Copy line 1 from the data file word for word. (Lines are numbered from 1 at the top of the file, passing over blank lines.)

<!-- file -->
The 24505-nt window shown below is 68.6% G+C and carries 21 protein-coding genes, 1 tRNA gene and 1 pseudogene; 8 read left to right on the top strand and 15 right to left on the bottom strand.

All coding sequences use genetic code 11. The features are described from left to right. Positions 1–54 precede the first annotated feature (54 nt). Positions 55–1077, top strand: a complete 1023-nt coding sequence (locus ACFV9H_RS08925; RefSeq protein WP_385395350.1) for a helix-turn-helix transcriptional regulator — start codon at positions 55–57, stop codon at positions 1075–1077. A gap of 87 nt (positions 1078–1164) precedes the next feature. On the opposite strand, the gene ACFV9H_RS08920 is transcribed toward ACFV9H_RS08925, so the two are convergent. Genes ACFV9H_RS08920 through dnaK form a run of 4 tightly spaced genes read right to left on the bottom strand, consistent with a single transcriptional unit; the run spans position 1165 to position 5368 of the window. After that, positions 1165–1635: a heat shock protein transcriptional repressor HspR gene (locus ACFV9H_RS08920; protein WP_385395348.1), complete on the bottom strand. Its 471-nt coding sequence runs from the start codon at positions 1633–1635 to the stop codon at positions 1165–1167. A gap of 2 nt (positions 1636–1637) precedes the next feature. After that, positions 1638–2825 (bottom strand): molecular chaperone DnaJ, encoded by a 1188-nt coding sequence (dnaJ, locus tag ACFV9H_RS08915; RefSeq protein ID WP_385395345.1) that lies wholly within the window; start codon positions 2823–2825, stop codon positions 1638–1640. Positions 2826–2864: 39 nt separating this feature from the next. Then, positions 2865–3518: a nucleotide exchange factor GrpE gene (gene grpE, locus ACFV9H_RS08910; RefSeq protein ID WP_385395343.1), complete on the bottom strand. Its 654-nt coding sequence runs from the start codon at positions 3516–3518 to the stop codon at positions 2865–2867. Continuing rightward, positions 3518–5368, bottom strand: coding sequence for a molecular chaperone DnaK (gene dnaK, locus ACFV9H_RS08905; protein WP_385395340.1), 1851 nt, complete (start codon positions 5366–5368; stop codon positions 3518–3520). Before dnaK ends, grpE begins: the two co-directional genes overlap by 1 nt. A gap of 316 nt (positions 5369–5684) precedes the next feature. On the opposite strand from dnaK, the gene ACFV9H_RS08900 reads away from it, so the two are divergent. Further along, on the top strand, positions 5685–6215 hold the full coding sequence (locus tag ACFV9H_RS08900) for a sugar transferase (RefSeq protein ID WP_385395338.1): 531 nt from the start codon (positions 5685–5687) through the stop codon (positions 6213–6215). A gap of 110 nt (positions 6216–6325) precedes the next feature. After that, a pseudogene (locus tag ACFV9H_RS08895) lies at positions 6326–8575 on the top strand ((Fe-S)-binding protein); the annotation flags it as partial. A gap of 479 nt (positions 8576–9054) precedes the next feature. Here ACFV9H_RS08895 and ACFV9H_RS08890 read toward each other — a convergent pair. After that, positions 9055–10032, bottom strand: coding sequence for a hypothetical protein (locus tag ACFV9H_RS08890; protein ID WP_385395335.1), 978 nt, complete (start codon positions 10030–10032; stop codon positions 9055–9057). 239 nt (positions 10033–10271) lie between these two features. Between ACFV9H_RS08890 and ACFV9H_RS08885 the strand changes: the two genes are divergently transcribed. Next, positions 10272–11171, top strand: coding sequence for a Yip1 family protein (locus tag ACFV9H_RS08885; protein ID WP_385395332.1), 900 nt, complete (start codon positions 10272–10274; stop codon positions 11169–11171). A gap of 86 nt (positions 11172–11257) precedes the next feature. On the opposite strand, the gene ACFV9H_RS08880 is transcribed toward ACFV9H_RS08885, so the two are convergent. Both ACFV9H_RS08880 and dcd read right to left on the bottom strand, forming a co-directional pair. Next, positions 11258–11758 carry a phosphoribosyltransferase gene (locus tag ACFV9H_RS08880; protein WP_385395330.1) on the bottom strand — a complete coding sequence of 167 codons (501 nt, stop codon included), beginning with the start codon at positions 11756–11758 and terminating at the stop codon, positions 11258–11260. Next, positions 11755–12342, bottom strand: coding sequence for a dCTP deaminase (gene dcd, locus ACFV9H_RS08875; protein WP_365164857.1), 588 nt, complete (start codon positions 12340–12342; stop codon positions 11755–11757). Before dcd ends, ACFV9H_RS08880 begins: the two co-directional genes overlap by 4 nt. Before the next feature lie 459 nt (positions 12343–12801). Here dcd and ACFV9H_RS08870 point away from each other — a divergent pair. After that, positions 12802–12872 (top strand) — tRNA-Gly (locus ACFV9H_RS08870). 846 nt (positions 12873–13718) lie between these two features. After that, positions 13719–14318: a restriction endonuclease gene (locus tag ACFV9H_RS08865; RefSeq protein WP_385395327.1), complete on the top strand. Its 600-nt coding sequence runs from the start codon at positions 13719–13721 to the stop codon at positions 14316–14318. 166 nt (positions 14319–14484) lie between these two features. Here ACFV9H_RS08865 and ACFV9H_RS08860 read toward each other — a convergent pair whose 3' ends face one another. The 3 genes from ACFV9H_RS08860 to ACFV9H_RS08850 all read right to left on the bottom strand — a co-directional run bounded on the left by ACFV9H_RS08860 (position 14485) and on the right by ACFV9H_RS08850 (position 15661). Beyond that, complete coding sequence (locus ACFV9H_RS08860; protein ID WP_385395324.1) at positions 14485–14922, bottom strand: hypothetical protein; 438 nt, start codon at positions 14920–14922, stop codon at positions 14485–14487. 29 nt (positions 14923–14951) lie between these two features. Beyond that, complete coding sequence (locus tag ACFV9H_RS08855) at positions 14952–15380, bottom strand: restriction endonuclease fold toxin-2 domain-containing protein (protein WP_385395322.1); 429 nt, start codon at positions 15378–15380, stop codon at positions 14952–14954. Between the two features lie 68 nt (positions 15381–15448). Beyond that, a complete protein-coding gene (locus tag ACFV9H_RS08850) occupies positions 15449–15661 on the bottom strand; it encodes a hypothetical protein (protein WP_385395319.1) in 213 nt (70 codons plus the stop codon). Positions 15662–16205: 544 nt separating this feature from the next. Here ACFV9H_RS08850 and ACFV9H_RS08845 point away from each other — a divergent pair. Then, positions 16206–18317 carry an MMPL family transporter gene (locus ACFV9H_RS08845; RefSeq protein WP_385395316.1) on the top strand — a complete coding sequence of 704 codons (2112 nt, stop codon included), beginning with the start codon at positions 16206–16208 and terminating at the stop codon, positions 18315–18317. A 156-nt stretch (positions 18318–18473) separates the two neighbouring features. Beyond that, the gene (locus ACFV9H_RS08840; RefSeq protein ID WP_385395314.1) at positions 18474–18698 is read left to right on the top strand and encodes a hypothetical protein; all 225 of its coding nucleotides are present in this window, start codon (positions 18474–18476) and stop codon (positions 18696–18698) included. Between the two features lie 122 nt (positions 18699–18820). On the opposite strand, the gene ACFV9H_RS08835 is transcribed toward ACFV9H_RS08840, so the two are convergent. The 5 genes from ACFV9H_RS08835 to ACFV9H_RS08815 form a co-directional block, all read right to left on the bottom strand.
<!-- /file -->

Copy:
The 24505-nt window shown below is 68.6% G+C and carries 21 protein-coding genes, 1 tRNA gene and 1 pseudogene; 8 read left to right on the top strand and 15 right to left on the bottom strand.